Stirring cricket powder into an African stew is a natural, given that crickets were an African staple long before they became trendy in the West. Adding a couple of tablespoons to this delicious dish not only increases the protein content but also kicks up the nuttiness a notch.
The larger the beans, the longer the soaking and cooking time. Cover with enough cold water to extend above beans by 2 in (5 cm). Set aside at room temperature overnight for no longer than 12 hours. For a shorter soak, place beans with 1/4 tsp (1 mL) baking soda in pan of cold water with 2 in (5 cm) to spare. Bring to a boil and simmer for 2 minutes. Remove from heat, cover, and set aside for 1 hour. Thoroughly drain and use as per recipe.
Skip the dried beans. Replace the 4 cups (1 L) water in this recipe with just 1 cup (250 mL) and continue with recipe, cooking vegetables until tender. Then add a 19 oz (540 mL) can of white kidney beans, along with its juices, and heat through.
In large heavy saucepan, heat oil. Add onion and sauteu0301 until it begins to soften, about 3 minutes. Stir in garlic and sauteu0301 for 1 more minute. Stir in soaked and drained beans. Sprinkle with seasonings and fold in along with diced tomatoes, 4 cups (1 L) water, peanut butter, and cricket powder. Bring to a gentle boil. Cover, reduce heat to medium-low, and simmer for 30 minutes.
Remove lid and stir in diced yam, sliced carrots, and jalapeno. Return to a gentle boil. Cover, reduce heat, and simmer for 15 to 20 more minutes, or until vegetables are fork tender but not mushy. Stir in shredded collards and simmer for 1 minute or until wilted.
To serve, ladle into bowls and sprinkle with peanuts and cilantro. Delicious served over rice or with dosas.
This recipe is part of the Micro Mini Maxi Superfoods collection.
A tribute to the bounty and beauty of nature, this chocolate bark is studded with nuts, seeds, and berries and flavoured with the warming spices of ginger and cinnamon. Adding sweet paprika and chili also gives an interesting kick to a winter favourite. Cut back on the red pepper flakes if you prefer a less spicy version. Chocolate contains tryptophan—an essential amino acid—that helps our brain produce serotonin. Eating chocolate is a delicious way to get a mood boost, which can help lift our spirits when sunlight levels are low. Food of the Gods In the taxonomy of plants, the cacao plant, from which chocolate is derived, is called Theobroma cacao. Theobroma comes from Greek for “food of the gods.” Cacao comes from the Mayan word for the plant.
Up your omega-3 intake with these easy-to-make salmon parchment pockets. The sockeye fillets are first rubbed with a marinade of juniper berries, citrus zest, and garlic before being enclosed in parchment. Juniper has a strong and piney flavour and lends a unique tang to this dish. It also contains antioxidants with anti-inflammatory properties. Be sure to capture the juices that arise during steaming. No mortar and pestle? Crush juniper berries by laying them between two sheets of parchment and bashing them gently with a rolling pin.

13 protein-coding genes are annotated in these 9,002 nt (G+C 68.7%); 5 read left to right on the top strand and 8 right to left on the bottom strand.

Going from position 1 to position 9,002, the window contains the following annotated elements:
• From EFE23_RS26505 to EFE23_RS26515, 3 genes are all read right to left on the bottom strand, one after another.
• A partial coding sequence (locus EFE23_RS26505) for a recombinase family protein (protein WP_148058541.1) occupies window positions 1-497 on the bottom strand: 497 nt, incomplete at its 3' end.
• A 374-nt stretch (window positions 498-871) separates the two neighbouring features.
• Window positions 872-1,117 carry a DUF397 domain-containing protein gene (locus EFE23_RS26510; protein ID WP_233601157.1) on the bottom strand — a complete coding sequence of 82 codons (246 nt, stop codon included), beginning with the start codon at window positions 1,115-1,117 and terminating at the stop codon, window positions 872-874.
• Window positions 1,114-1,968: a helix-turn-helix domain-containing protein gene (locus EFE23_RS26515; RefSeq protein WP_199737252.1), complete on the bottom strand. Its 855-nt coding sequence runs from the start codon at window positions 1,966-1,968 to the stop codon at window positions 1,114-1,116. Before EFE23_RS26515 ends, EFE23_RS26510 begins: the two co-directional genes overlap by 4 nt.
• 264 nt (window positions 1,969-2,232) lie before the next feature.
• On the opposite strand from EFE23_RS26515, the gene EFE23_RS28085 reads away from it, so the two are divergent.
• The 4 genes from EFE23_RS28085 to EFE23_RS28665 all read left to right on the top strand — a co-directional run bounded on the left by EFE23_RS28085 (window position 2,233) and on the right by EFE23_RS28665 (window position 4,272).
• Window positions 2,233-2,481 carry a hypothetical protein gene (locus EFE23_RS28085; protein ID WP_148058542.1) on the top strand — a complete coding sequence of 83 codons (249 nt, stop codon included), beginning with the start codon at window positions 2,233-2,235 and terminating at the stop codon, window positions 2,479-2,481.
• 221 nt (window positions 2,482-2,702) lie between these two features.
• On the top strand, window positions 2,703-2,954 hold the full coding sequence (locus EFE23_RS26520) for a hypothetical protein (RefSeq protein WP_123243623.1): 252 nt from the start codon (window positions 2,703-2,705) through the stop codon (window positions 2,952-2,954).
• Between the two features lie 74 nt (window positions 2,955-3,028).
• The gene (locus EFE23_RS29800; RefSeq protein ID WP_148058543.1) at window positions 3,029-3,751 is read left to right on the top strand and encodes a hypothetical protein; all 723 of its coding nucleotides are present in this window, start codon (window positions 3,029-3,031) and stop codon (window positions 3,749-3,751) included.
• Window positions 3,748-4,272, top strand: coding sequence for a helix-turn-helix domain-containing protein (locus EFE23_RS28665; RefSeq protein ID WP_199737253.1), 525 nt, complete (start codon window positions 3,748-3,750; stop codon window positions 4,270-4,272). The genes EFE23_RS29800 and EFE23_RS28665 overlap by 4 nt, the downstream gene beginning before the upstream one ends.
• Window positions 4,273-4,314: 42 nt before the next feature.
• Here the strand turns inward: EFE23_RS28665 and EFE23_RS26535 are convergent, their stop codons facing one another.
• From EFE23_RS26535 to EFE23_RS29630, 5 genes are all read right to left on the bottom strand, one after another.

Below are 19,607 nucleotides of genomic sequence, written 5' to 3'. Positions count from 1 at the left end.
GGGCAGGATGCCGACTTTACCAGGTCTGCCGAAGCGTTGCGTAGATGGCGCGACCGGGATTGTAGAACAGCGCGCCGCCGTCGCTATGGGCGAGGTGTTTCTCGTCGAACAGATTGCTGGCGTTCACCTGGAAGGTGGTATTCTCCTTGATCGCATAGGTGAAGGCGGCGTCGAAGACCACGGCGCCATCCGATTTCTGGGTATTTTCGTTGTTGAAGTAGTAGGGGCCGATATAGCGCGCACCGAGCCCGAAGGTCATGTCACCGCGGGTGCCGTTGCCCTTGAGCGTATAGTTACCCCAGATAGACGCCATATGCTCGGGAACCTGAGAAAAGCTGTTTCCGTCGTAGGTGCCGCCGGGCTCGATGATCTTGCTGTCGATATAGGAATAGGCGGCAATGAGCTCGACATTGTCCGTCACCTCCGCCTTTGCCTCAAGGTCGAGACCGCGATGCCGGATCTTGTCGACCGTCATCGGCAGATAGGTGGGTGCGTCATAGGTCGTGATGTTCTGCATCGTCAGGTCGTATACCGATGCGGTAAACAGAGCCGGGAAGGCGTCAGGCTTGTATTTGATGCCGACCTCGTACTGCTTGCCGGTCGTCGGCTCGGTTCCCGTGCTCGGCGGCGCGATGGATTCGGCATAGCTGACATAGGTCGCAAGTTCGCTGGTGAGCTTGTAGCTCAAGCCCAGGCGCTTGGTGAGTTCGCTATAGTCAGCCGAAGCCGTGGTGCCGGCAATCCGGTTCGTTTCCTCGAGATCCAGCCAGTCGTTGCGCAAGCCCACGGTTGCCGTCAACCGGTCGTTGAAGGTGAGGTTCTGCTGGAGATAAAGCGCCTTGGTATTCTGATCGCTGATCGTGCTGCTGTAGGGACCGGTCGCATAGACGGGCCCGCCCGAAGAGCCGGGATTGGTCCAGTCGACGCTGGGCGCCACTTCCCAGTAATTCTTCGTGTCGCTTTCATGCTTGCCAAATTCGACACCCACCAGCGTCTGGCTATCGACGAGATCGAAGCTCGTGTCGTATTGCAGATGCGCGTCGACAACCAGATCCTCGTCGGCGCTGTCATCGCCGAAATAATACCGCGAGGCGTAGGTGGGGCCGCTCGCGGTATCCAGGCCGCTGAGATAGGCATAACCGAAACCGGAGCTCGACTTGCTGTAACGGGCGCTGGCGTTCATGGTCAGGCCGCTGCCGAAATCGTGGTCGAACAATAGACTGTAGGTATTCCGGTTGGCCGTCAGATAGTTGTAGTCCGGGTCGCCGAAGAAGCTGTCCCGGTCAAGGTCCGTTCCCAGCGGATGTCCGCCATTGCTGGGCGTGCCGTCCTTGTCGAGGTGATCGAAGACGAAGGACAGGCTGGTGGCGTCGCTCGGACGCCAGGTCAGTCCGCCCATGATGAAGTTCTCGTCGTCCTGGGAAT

Escarole is a bitter green that stands up to heat and is suitable for grilling, braising, or using in soups. In this salad, it’s broiled with radishes before being dressed in a sweet, garlicky dressing that cuts the bitterness. Escarole is high in folate (vitamin B9), important in red blood cell formation, and vitamin A, important in immune function and eye health. Like kale and other cruciferous vegetables, it’s also very high in vitamin K, which assists in blood clotting. Bitter green substitutes If you can’t find escarole, use frisée (also called curly endive), mustard greens, or radicchio. Romaine also stands up to heat well and makes a good substitute, but it lacks the characteristic bitterness of the others.
In Japan, it’s a custom to eat kabocha squash on the day of the winter solstice as a symbol of good health. In fact, kabocha squash contains cancer-fighting antioxidants such as beta carotene and lutein. It’s also full of fibre and vitamins A and C. We’ve made a roasted version dressed in a sweet and tangy marinade that’s sprinkled with sesame seeds before roasting in the oven. The remaining marinade, full of ginger, tamari, and red pepper flakes, is used as a dressing to further flavour the squash. Know your squash You’ll recognize kabocha squash by its dark green rind and round shape. Its yellowish-orange flesh is sweeter than other types and has been likened to a cross between sweet potato and pumpkin. The rind is quite hard but is edible when cooked. Wash squash well and take care while cutting. You can microwave the whole squash for 4 to 5 minutes prior to cutting to help soften the rind and make things a bit easier.